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How Battle Brothers builds a team

Strategy and tactics that makes you care about tiny mercs

Many of my mercenaries have died under arms, but Meinolf's death was the only tragedy. While collecting a reward in the town of Birkenstrand, my band were approached by a townsman who insisted the kid was such trouble their best option was to foist him on me. My band, the Stalwart Standard, had a vacancy: the swordsman of the crew had died to a ghoul, so I outfitted this new, youngest member with partially intact and presumably bloody gear. Meinolf cost me just six gold, or one day's wages, because just a few turns into his first battle he was dead. I sent him to block an enemy brigand on a ridge from moving forward and attacking down at my men, which he did successfully for two rounds before he was clubbed to death. The Stalwart Standard were hiring again.

Battle Brothers is a game about managing a mercenary company in a grim fantasy world. Primarily, that means commanding men like chess pieces in battle on a hex grid against brigands, necromancers, goblins and other beasts, but Battle Brothers is about managing men outside battle too. What town will they go to next? What job should they take? Do they have enough food to survive? Critically, how will you pay them tomorrow? If pay is behind, men are hungry, injured, or their compatriots have died, they'll be less effective in battle and prone to desert. Battle Brothers excels at linking its tactical layer – fighting monsters on a hex grid – with its strategic layer, managing the company. Both layers work together to realise the game's fantasy of managing a mercenary company. Battle Brothers isn't about winning battles and finishing the story, but getting rich and famous.

Your first decision in Battle Brothers is the name of your band and the colours of their standard. It's almost certain that the handful of men in your party are doomed to die or desert, but the band itself will (hopefully) outlast its founding members. I chose the name Stalwart Standard and their colours – three axes – less because it's memorable and more because I don't like to duplicate the identity of whatever character or group I'm controlling in a game across runs. It's a difficult rule to adhere to in Battle Brothers because my whole band has been completely wiped out many times, which means starting all over again.

The first casualty in this band wasn't one of the founders, but one of a small group I recruited in a town called Tangvall to reinforce my band. Each town in Battle Brothers has a small pool of men looking for a band to join. Depending on their background, they have different skills and perks and demand different wages. Hans is fittingly a brawler, which means he's tough and gets a bonus to unarmed strikes. Nothing will make punching an orc a great idea, but it's cheaper than buying a spear to arm him. Ruthard the Student, the aforementioned casualty, gained experience faster, but wasn't very tough so I gave him a bow. He performed admirably against slow-moving brigands, but when we were contracted to rid hills near Grafenheide of dire wolves he was mauled by a fast-moving wolf who got the first turn and closed on him before he could fire a shot.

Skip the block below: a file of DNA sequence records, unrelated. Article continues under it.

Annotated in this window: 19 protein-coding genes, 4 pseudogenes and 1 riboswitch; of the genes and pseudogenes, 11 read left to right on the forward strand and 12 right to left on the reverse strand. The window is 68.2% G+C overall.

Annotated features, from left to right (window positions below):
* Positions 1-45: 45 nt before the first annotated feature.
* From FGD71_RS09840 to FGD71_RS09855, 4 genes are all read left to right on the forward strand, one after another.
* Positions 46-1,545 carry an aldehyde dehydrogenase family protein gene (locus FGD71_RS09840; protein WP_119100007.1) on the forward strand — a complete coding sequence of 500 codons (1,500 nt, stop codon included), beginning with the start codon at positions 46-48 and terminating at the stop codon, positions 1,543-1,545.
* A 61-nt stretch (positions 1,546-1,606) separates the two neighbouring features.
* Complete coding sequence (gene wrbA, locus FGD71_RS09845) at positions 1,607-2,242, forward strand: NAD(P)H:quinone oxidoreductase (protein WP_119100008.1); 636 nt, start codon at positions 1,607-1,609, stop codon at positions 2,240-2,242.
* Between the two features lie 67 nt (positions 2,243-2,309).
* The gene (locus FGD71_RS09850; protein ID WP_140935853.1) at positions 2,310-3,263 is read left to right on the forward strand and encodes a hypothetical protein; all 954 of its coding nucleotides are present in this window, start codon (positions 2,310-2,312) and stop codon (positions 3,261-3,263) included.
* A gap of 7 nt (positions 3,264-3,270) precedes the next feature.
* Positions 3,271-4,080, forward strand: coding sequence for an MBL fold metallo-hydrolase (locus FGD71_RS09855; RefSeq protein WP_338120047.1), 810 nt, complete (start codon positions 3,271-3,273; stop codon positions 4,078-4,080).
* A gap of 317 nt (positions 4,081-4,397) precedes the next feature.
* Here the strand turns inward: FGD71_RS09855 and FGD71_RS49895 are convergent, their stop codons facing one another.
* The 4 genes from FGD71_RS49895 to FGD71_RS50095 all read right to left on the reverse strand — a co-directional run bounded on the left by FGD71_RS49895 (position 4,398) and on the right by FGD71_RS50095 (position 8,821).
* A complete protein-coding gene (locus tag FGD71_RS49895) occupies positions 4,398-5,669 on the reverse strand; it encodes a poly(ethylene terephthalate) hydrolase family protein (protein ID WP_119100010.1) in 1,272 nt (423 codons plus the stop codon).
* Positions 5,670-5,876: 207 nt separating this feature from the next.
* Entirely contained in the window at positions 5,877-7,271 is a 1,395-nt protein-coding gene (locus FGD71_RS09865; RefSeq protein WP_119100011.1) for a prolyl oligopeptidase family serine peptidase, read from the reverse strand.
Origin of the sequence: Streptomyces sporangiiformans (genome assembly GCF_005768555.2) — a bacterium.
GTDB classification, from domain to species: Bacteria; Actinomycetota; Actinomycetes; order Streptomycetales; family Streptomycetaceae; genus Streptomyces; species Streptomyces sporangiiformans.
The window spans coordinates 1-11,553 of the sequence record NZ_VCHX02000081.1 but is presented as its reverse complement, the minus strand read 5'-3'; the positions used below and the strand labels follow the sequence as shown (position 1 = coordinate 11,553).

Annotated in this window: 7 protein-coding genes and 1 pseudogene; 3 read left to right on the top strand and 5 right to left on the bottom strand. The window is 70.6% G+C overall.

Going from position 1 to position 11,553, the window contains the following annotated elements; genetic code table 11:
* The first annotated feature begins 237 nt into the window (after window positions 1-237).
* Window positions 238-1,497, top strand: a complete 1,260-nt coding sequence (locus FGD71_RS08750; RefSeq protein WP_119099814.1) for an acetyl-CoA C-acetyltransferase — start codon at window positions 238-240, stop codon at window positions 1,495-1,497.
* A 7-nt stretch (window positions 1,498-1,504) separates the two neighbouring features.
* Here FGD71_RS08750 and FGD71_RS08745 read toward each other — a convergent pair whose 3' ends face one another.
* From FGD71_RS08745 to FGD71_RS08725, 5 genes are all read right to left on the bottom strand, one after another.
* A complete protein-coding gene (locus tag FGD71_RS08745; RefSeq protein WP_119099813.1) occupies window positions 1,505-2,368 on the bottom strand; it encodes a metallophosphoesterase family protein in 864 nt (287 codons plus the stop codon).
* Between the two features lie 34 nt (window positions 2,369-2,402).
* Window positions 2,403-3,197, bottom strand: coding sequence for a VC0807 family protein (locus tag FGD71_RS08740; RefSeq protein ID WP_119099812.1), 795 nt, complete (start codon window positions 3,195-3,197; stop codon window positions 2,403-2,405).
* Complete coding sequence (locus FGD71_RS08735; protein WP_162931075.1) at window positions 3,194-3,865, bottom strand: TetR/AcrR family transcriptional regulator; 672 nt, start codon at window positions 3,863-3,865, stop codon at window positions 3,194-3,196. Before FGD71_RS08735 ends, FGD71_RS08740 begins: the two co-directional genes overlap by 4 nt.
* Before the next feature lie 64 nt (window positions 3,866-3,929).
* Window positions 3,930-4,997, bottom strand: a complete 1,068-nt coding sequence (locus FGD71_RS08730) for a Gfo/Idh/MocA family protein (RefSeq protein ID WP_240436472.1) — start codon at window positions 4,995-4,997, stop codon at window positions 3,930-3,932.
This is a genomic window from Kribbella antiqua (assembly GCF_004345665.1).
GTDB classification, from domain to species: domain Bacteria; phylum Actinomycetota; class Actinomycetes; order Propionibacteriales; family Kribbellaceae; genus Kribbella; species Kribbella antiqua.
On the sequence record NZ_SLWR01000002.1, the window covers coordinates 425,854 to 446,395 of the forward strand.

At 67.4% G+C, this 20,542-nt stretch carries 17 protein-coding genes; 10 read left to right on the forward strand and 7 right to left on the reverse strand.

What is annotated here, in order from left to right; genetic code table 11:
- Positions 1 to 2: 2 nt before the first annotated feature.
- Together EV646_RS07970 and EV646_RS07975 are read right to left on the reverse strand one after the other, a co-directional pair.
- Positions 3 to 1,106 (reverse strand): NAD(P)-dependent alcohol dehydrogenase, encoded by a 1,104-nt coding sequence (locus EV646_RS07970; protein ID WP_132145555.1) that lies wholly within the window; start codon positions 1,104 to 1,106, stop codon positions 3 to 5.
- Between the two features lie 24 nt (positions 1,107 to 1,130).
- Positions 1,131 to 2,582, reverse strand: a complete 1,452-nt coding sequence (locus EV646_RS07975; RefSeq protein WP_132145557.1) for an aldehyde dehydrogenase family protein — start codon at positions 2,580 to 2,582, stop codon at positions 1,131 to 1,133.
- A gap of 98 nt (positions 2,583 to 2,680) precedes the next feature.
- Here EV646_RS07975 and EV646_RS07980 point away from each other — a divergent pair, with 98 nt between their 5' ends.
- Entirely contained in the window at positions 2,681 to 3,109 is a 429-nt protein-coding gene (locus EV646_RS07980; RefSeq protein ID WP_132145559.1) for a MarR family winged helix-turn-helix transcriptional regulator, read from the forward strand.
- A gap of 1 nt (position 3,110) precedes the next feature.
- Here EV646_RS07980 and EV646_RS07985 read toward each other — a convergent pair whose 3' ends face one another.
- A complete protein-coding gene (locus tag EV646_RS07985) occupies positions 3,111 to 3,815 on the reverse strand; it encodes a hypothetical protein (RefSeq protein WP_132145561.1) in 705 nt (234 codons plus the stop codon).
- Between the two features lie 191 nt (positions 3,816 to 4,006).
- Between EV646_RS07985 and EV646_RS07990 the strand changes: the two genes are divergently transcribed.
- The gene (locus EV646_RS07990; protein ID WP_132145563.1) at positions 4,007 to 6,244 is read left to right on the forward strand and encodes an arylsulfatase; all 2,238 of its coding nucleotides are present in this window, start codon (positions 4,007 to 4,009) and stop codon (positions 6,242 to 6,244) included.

When battle begins in Battle Brothers, every member of your band and every enemy takes their turn based on their initiative. Initiative can be increased when your men level up, and for my bowmen and crossbowmen it's a must: high initiative means they can attack early, before their friends get in the way. In the event, nobody was faster than the wolves. What this system means, though, is that your men begin as generalists whose roles become more specialised as they level up, and their stats better suit the use of particular weapons. Anton was given a crossbow because that's what was in my band's inventory at the time, but now that he's a higher level I wouldn't dream of handing him a sword even though it's technically possible.

Death is routine in Battle Brothers, but you probably can't afford to treat even inexperienced men as disposable. In addition to a daily wage, every new hire demands a lump sum payment commensurate with their background. The effect is that the band hires people to fill roles or replace the dead, rather than merely to amass men. The Stalwart Standard has a hardcore of veterans, including two founding members, Asgeir and Alfred the Black, who are tough enough and well enough equipped to take a hit and ensure my less experienced men don't die in their first encounter.

Knowing the role each man performs is important to determining battle formation. When I first played Battle Brothers, I was convinced I solved the game and that equipping everyone with spears and bows was a winning strategy in all cases. In fact, each type of weapon has a particular role in combat: clubs can stun enemies who would otherwise cut men down, axes can destroy shields, and already defence-oriented characters with shields can further boost their block to absorb hits.